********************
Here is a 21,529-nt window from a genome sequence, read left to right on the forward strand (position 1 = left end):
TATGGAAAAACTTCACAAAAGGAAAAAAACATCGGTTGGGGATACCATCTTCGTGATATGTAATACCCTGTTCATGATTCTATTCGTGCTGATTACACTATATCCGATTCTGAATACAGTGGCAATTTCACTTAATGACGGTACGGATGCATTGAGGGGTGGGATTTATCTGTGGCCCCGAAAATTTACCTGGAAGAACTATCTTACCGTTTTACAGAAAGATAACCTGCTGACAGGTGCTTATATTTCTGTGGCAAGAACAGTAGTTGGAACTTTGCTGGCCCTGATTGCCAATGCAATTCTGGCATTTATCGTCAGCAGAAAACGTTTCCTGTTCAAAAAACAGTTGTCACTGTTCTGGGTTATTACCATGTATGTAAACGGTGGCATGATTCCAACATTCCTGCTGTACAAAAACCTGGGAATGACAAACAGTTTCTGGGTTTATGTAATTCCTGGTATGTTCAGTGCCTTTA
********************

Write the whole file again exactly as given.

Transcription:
Here is a 21,529-nt window from a genome sequence, read left to right on the forward strand (position 1 = left end):
TATGGAAAAACTTCACAAAAGGAAAAAAACATCGGTTGGGGATACCATCTTCGTGATATGTAATACCCTGTTCATGATTCTATTCGTGCTGATTACACTATATCCGATTCTGAATACAGTGGCAATTTCACTTAATGACGGTACGGATGCATTGAGGGGTGGGATTTATCTGTGGCCCCGAAAATTTACCTGGAAGAACTATCTTACCGTTTTACAGAAAGATAACCTGCTGACAGGTGCTTATATTTCTGTGGCAAGAACAGTAGTTGGAACTTTGCTGGCCCTGATTGCCAATGCAATTCTGGCATTTATCGTCAGCAGAAAACGTTTCCTGTTCAAAAAACAGTTGTCACTGTTCTGGGTTATTACCATGTATGTAAACGGTGGCATGATTCCAACATTCCTGCTGTACAAAAACCTGGGAATGACAAACAGTTTCTGGGTTTATGTAATTCCTGGTATGTTCAGTGCCTTTA